‘Inspiration Porn’: Paralympians Know It When They See It

TOKYO — Darlene Hunter, a three-time Paralympian and a college professor, begins her classes on disability issues exploring what may be the most provocative phrase ever associated with an international sports event: “inspiration porn.”

Hunter knows that when she introduces the term, she can count on her students at the University of Texas at Arlington to perk up, sometimes in shock.

“Luckily, I have an administration that really supports all this,” said Hunter, an assistant professor of practice in social work. The American wheelchair basketball team she is a member of defeated Germany to win the bronze medal Saturday at the Tokyo 2020 Paralympics, which will end on Sunday.

In less than a decade since “inspiration porn” first surfaced in Ramp Up, an Australian publication focused on disability, the phrase has gained increasing prominence and layers of meaning. It has motivated, or shamed, some news organizations into reconsidering the language and substance of their coverage of people with disabilities. It has gained particular resonance at the Paralympic Games, amplifying athletes’ interest in being role models without sending a misguided message that anything is possible for people with a will to succeed.

The phrase’s meaning has been shaped, to a large extent, through the eyes and ears of the beholders, who have propped up the wisdom of Potter Stewart, the Supreme Court justice who defined obscenity by writing, “I know it when I see it.”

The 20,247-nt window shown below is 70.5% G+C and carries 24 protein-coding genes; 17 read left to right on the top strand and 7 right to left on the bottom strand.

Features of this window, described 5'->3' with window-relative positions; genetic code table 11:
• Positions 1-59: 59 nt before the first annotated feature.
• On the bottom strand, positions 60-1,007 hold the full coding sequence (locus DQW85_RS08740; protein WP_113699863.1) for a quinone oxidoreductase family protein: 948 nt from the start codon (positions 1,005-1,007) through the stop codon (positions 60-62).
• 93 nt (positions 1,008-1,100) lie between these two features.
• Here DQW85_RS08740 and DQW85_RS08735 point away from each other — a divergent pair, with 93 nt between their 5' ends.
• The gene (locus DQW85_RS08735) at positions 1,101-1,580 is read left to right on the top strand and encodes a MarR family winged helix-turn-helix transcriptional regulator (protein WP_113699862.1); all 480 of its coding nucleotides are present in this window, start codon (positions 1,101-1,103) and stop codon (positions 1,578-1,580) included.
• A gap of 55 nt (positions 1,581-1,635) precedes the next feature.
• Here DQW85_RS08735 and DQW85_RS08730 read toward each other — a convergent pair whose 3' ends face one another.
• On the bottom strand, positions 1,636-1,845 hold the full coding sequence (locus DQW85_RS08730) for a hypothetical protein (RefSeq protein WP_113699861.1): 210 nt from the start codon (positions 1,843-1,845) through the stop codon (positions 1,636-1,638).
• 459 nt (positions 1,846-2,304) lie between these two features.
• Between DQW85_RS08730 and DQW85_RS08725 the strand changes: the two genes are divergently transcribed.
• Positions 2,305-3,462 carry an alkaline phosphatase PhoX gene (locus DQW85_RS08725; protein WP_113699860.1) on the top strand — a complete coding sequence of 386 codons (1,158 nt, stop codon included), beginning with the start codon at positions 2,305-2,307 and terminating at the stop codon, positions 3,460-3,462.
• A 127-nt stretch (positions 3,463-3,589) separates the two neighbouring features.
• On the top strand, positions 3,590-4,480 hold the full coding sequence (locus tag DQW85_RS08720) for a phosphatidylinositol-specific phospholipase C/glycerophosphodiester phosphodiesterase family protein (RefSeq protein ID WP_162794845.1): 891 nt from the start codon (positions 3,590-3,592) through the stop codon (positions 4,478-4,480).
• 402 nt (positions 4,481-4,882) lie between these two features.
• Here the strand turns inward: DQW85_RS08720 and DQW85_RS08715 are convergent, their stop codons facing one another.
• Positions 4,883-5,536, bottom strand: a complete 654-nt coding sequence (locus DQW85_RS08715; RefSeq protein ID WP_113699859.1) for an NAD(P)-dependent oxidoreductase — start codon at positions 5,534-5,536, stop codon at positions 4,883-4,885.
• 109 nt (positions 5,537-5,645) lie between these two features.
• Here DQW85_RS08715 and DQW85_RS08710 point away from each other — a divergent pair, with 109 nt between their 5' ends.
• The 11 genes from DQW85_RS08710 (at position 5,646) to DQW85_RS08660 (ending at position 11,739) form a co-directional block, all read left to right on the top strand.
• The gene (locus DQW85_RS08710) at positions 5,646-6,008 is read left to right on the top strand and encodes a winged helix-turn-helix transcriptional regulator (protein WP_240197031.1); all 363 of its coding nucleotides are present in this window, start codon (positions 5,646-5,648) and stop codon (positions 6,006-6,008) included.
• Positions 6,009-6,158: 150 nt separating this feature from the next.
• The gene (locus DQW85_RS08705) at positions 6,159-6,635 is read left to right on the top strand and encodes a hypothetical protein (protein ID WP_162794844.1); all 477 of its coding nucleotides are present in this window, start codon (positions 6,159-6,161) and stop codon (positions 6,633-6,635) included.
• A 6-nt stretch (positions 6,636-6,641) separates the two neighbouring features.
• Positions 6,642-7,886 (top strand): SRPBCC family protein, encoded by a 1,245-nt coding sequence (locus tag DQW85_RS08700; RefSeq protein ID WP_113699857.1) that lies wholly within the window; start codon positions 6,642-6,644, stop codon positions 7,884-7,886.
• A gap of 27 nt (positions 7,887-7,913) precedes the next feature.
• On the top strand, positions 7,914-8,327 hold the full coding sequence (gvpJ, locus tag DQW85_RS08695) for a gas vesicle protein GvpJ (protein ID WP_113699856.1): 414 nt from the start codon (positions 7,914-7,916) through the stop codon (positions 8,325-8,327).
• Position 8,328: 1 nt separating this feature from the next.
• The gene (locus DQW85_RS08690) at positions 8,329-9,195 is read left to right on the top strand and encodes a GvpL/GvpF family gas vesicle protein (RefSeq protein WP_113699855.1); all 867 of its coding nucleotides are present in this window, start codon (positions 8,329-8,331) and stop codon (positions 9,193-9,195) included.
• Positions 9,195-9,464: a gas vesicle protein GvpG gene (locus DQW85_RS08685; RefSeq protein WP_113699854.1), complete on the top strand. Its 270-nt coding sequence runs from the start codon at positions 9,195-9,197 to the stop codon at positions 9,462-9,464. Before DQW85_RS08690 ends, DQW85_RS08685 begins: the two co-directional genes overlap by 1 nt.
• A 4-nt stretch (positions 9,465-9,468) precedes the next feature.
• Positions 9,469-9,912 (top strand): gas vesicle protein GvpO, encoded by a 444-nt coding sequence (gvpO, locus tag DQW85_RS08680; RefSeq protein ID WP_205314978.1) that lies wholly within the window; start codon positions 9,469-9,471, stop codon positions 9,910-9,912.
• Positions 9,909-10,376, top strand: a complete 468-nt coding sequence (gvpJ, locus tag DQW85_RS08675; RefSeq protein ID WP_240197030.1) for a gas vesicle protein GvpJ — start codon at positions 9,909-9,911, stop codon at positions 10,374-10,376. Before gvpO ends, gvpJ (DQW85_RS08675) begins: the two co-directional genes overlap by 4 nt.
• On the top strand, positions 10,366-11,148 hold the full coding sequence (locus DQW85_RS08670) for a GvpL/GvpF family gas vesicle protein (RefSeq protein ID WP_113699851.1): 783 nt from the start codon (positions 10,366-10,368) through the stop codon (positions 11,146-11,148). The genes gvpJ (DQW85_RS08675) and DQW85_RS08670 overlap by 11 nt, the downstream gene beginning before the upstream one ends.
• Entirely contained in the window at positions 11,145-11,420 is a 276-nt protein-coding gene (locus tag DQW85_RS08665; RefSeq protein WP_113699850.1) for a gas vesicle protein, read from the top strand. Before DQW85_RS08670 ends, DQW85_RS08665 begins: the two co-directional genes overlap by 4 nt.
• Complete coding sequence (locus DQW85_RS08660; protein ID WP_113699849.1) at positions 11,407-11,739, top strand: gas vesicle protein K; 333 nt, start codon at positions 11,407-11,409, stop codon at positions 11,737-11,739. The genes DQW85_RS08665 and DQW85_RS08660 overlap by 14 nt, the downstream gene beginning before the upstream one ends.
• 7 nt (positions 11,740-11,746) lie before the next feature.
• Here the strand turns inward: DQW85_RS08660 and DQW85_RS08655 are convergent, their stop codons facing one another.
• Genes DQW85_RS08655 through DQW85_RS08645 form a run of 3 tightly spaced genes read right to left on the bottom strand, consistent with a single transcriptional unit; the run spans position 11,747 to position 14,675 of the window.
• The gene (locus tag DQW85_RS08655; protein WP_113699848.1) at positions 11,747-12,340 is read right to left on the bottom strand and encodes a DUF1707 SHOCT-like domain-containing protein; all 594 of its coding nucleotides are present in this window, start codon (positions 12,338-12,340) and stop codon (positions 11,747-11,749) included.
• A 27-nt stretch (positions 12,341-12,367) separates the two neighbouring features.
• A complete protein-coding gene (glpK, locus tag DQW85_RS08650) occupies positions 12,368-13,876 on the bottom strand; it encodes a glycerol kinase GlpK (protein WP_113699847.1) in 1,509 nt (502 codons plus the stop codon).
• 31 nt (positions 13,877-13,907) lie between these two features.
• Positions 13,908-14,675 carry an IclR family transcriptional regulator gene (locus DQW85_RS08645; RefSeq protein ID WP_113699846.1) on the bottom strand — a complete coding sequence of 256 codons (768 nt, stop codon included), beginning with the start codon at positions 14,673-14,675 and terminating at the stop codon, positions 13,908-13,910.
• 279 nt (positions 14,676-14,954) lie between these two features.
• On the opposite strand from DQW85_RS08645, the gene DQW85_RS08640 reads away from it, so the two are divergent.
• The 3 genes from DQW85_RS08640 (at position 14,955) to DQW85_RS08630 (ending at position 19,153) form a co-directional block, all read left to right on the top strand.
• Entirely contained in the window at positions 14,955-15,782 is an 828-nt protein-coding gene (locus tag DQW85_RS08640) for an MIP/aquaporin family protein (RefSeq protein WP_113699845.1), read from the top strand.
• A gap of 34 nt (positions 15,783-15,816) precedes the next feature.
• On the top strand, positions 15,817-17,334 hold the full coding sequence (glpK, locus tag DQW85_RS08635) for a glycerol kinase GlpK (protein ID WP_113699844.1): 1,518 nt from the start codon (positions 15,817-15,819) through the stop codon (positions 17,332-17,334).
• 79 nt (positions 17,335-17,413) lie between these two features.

Stella Young, an Australian journalist, comedian and activist, wrote the Ramp Up article in 2012, then delivered a TED Talk on the subject in 2014 that was both hilarious and lacerating.

Young, speaking from her wheelchair, described images online of amputees running on prosthetic legs along with the words: “The only disability is a bad attitude.”

Young chose the term “porn” very deliberately, she said, because such images “objectify one group of people for the benefit of another.”

“In this case,” Young added, “we’re objectifying disabled people for the benefit of nondisabled people. The purpose of these images is to inspire you, to motivate you, so that we can look at them and think, ‘Well, however bad my life is, it could be worse. I could be that person.’”

The public has been told the lie, she said, that disability is “a Bad Thing, capital B, capital T. It’s a bad thing, and to live with a disability makes you exceptional. It’s not a bad thing, and it doesn’t make you exceptional.”

Today, bold print on the home page for the international wheelchair rugby federation’s website declares: “We aren’t here to inspire. We’re here to win.”

Asya Miller and Eliana Mason, members of the U.S. women’s goalball team who live in Oregon, sent a similar message when they arranged a local TV interview ahead of the Paralympics this summer.

“The one stipulation we had is that, you know, you can’t make this like a fluff piece about these poor inspirational blind people,” Miller said. “We wanted him to get video of us working out, lifting weights and doing things like that.”

A recent draft of “The Purple Paper,” a research project backed by the International Paralympic Committee and named for the color associated with disability awareness, included a section titled “Mainstream Media and the ‘Inspiration Porn’ Trap.”